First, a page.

I had an anonymous donor — she didn’t even want her name out there, which is awesome. She donated $1,000, honestly that made me tear up like she didn’t want her name out there. She wanted me to find a youth group and somehow I did. Ky Thomas’s dad [Tobian Thomas] has a youth group with a ton of kids [Crush Nation]. He said some live in Topeka all the way to Kansas City, and we gave away 50 tickets to that group. 

They sent me videos, pictures of their experience, saying thank you and it just made me super happy because it’s kids that don’t get to do stuff like that all the time. Just the smiles I saw on their faces at the game. That’s what it’s all about for me.

I still have people sending me Venmo just for what I’ve done and that’s gonna go towards tickets to either get people in or just give to my friends and family to go. So I’m pumped and I should be able to give tickets away to every game this year, so that’ll be fun.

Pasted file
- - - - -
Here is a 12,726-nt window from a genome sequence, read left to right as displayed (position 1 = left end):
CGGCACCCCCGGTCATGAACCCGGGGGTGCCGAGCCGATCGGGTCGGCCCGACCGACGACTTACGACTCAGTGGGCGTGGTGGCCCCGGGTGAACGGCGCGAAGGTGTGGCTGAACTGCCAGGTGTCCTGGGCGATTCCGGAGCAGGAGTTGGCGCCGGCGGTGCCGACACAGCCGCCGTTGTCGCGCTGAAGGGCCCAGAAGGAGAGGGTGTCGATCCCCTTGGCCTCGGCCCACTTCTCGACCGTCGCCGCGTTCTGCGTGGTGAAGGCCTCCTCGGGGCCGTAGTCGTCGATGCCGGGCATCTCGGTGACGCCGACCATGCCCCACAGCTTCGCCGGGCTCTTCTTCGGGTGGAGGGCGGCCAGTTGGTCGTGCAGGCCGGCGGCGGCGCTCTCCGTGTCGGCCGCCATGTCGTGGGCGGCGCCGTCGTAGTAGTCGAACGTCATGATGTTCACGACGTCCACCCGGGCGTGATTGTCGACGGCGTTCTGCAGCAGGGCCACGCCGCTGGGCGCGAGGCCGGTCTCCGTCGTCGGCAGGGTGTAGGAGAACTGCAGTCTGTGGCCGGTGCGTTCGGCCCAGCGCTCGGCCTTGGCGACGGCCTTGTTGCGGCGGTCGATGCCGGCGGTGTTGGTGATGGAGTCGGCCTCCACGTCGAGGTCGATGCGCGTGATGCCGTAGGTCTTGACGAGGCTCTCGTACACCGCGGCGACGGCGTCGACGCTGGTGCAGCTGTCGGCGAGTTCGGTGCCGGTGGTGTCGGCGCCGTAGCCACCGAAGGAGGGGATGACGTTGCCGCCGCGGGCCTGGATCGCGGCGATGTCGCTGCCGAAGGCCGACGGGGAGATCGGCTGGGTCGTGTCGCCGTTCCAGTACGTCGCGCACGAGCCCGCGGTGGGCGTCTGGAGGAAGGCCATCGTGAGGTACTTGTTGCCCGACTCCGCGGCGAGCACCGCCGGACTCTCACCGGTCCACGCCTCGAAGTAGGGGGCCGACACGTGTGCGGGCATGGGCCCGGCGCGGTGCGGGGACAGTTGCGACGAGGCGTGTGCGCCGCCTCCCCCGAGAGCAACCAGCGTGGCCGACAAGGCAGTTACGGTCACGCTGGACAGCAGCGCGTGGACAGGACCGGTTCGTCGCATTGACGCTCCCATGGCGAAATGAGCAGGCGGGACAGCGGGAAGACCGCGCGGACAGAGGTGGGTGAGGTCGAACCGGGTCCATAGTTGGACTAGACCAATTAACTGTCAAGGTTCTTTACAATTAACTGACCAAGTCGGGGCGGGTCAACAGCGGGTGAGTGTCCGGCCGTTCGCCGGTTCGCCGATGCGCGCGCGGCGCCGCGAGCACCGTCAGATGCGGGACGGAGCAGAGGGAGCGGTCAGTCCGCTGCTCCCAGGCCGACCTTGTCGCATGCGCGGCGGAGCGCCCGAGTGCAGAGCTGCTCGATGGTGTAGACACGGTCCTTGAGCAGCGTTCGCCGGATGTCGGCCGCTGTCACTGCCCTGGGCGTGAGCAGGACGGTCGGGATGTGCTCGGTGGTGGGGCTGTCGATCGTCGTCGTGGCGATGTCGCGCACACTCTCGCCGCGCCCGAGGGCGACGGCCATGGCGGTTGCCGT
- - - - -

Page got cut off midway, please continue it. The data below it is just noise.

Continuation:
So Are most of these tickets going to students, families or kids? Youth groups?

The first tweet about giving away tickets was basically for families that have never been to a KU game. [The anonymous donor] wanted it to go towards the kids which was just perfect for me because there’s obviously kids out there that aren’t as privileged and don’t get to do stuff like this. 

So the first batch of tickets went to people that have never been to a football game there’s people sending me pictures of their family, wearing KU stuff. People that are just struggling with money right now like that. 

KU’s been great this year. Tickets got up close to 100 bucks and we were able to get tickets to the KU ticket office for a good price. And we got into these families for free and they got to take their kids. 

There are just people in my DMs thanking me so much for doing that for them. That felt amazing, but it felt even better to get to see them to go. I think another huge thing is maybe this will end up getting these kids to go to school in Kansas when they’re older.